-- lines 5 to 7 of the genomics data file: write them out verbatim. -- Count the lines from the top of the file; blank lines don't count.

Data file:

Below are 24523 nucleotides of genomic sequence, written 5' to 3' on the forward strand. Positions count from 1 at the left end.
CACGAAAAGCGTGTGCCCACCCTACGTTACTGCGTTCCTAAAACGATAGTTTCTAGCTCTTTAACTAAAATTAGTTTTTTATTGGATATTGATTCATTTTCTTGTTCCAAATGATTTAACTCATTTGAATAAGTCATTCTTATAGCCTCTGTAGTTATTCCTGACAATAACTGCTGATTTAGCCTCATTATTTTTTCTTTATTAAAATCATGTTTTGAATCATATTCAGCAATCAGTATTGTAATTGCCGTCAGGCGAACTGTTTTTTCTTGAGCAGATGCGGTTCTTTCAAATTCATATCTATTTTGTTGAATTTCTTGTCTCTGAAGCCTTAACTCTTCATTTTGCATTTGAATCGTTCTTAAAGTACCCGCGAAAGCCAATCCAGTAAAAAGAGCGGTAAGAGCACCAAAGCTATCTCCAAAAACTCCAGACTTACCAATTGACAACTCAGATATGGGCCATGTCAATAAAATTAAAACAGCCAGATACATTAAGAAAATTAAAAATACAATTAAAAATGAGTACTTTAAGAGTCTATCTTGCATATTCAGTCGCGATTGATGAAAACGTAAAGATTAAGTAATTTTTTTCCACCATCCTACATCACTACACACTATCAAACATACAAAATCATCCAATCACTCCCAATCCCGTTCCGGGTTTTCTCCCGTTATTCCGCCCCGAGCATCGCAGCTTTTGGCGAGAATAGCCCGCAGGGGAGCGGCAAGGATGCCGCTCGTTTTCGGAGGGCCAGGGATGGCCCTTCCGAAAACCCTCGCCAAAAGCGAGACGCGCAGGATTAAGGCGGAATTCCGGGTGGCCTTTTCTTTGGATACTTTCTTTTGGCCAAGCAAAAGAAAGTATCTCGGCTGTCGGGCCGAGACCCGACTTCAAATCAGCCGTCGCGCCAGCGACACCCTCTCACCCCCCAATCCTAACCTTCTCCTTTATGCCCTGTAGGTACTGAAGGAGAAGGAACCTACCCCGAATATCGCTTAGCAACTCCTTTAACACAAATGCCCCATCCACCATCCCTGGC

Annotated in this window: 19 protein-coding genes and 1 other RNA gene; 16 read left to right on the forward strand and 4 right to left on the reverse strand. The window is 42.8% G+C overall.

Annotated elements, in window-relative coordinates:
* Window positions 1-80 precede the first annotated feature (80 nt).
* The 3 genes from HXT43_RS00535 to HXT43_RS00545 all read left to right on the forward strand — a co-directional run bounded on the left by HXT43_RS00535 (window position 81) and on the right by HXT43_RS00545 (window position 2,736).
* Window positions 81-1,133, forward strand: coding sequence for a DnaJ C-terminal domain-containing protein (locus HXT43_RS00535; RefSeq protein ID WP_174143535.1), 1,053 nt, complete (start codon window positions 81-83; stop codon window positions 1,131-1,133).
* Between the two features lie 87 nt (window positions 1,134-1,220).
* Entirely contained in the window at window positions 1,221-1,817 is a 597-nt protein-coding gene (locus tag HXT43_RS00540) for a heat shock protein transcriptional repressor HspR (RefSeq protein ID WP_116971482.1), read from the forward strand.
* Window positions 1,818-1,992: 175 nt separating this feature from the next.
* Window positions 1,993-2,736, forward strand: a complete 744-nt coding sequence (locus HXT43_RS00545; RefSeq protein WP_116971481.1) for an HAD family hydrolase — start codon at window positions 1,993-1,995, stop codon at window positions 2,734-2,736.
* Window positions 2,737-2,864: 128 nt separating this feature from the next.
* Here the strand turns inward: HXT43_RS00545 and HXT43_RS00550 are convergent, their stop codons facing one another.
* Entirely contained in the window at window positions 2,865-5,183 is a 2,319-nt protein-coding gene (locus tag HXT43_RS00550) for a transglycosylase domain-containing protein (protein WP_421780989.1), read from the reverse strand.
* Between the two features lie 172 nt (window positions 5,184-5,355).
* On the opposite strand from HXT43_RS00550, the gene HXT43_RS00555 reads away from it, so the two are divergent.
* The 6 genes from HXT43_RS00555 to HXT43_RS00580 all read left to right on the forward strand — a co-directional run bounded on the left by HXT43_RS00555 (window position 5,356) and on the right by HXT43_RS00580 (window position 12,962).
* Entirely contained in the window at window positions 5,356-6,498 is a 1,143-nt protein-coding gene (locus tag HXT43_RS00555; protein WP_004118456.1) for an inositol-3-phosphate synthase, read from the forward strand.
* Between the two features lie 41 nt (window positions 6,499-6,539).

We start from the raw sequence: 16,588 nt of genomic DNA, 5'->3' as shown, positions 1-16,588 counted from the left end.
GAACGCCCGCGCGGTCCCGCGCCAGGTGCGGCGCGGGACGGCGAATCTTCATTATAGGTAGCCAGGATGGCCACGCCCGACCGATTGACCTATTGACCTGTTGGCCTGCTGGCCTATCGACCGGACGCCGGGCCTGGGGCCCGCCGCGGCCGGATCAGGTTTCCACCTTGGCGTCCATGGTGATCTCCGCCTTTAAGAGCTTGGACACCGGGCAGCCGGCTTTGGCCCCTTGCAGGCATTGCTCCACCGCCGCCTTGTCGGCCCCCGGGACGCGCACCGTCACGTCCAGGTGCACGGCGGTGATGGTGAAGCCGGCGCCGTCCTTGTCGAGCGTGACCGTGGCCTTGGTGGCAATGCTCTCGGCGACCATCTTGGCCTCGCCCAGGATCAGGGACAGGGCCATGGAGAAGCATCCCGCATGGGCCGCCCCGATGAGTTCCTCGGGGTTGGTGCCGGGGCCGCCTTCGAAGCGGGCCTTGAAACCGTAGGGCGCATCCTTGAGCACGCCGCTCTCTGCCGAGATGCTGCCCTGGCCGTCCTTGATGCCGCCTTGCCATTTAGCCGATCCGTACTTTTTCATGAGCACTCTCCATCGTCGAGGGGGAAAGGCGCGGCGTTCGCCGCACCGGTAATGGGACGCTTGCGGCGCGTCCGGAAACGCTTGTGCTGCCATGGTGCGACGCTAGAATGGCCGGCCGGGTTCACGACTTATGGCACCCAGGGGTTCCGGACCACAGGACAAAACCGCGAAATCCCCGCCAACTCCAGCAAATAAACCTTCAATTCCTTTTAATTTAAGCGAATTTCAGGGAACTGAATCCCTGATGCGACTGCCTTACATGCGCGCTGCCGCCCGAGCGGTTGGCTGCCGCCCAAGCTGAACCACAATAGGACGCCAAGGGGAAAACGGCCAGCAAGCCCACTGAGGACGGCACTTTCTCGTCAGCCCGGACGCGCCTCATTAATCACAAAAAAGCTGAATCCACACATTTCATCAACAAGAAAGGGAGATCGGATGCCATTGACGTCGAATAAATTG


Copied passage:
* Window positions 1-80 precede the first annotated feature (80 nt).
* The 3 genes from HXT43_RS00535 to HXT43_RS00545 all read left to right on the forward strand — a co-directional run bounded on the left by HXT43_RS00535 (window position 81) and on the right by HXT43_RS00545 (window position 2,736).
* Window positions 81-1,133, forward strand: coding sequence for a DnaJ C-terminal domain-containing protein (locus HXT43_RS00535; RefSeq protein ID WP_174143535.1), 1,053 nt, complete (start codon window positions 81-83; stop codon window positions 1,131-1,133).